That might not sound like a description of an enjoyable video game—that my attempt at a side quest was a resounding failure because of how absurdly hard it was, and that the game’s mechanics seemed set up to cause that and to make me feel bad. But Pathologic 2 isn’t trying to be a game that you can succeed at. It’s a game about trying to survive while dealing with the lasting consequences of failure. As the developers explained in an announcement addressing the game’s difficulty, “We want the player to do things that feel clearly wrong . . . Among other things, Pathologic 2 is an exploration of selfishness—that video games often allow us to completely disregard as a factor.” They certainly fulfilled that vision, and I admire them for it.

Pathologic 2 is also a great game to play at the same time as your friends, so that you can compare notes. I first became interested in the game after reading Quintin Smith’s excellent series of articles about the original Pathologic, and I was especially intrigued by his descriptions of the interlocking stories that played out through three protagonists’ campaigns, and how he and a friend who played as a different character reacted to them. So I was slightly disappointed when I first heard that Pathologic 2 would be releasing its three campaigns separately, with only Artemy’s currently available to play—anyone interested in being driven to moral arguments with their gaming buddies over their characters’ conflicting motivations will have to wait for later updates. But I soon learned that even when playing as the same character, my experiences with the game were bound to vary wildly from my friends’ based on the choices we made. We’ve had a lot of fun conversations, giving each other advice, filling each other in on some details we missed, and just generally commiserating about how hard the game is. In addition to everything else it accomplishes, Pathologic 2’s difficulty can turn a single player game into an interesting communal experience.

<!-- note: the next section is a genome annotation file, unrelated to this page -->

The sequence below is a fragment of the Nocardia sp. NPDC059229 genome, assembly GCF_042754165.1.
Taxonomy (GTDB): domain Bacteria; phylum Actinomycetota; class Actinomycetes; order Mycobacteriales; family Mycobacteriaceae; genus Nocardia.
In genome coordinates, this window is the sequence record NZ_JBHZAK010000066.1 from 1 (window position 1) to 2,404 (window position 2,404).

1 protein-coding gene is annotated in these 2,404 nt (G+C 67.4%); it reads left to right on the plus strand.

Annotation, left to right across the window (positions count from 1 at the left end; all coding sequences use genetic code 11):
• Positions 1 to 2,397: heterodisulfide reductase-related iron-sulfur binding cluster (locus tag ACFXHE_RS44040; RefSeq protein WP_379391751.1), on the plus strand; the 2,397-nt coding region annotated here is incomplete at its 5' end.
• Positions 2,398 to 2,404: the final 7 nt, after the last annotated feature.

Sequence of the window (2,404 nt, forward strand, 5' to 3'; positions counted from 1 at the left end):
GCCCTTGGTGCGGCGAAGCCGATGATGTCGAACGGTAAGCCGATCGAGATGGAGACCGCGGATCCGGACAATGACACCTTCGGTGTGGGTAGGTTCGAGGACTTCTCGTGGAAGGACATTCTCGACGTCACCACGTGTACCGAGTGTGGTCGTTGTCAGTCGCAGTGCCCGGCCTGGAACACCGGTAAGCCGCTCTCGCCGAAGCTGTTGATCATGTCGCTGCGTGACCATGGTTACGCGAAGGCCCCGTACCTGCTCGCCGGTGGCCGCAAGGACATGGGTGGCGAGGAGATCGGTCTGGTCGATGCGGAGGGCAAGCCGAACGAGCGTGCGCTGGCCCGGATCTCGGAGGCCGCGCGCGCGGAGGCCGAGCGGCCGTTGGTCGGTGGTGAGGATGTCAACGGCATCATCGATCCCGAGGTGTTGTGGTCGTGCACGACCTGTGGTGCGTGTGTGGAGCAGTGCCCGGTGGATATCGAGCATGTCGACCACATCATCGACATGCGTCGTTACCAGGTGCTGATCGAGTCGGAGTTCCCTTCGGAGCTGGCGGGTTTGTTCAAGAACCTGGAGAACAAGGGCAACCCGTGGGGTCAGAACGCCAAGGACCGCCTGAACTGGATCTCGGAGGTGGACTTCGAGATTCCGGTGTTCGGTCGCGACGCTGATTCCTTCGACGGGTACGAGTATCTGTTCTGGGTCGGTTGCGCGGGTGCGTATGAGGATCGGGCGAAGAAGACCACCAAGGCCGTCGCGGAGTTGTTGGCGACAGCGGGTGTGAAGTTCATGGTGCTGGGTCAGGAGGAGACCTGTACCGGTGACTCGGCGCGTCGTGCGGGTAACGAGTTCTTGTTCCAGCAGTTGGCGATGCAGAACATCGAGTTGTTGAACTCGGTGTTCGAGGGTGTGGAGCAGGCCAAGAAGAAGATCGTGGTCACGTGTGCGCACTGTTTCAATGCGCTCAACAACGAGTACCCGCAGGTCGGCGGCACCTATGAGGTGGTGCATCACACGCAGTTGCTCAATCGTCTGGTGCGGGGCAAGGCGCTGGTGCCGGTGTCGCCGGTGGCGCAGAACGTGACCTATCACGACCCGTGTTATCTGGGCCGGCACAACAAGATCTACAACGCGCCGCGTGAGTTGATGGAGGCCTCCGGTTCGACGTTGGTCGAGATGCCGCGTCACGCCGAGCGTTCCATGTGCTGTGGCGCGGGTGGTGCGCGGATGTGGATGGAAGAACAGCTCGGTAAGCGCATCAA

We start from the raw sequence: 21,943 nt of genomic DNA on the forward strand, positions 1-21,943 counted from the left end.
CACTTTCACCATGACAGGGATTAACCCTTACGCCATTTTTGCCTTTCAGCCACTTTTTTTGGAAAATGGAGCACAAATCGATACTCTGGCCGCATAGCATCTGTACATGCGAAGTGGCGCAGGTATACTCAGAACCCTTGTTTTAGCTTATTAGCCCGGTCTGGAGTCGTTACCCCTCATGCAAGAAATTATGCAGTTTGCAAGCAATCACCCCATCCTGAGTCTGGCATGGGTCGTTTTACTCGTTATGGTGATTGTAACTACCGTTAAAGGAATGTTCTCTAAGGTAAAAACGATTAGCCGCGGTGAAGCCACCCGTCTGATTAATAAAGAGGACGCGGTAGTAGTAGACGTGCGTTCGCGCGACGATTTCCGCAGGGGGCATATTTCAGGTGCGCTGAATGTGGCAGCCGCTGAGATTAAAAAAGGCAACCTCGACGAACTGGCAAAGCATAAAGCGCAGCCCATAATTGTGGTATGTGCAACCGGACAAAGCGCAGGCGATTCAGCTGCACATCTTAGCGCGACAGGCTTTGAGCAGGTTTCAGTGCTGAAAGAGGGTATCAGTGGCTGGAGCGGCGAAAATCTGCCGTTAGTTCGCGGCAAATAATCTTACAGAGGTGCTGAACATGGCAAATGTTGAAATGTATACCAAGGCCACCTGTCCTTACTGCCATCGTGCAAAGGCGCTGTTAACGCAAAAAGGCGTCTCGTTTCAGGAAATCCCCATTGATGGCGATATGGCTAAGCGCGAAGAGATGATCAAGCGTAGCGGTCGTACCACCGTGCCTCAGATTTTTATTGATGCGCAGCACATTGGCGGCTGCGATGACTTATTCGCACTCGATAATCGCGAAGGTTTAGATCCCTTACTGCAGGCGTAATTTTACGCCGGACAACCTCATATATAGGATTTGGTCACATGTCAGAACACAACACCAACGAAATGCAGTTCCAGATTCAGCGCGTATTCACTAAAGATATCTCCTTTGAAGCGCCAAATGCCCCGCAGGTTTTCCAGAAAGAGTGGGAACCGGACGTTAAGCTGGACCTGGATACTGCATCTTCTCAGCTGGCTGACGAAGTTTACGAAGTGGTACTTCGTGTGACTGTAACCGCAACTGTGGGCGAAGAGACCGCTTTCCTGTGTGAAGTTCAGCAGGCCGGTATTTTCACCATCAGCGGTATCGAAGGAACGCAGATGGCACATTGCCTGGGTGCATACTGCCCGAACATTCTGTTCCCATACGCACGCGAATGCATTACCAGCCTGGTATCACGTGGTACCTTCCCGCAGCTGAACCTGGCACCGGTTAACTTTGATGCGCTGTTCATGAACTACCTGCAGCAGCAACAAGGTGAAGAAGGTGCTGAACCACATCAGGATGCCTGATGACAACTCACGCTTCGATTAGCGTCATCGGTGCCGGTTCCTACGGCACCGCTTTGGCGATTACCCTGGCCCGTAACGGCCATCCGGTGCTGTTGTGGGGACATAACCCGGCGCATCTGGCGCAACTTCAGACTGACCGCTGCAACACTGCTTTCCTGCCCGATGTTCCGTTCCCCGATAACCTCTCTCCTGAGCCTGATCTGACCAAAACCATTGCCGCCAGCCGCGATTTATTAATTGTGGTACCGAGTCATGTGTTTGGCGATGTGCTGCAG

I want to emphasize that none of my praise of the game’s brutal nature is meant to say that there’s anything wrong with preferring a less gruelling player experience, or with the developers choosing to provide that with the new difficulty sliders. I’m not going to judge anyone who would rather play with them turned down, and I might even try that myself sometime. But I would highly recommend that anyone who’s interested in interactive narrative give Pathologic 2 a shot on its original difficulty level. I might not say that it’s “fun” in the same way that other games are, but that’s not what it’s trying to be—and the experience it provides is a great example of the incredible potential that video games have as a medium for unique and compelling art.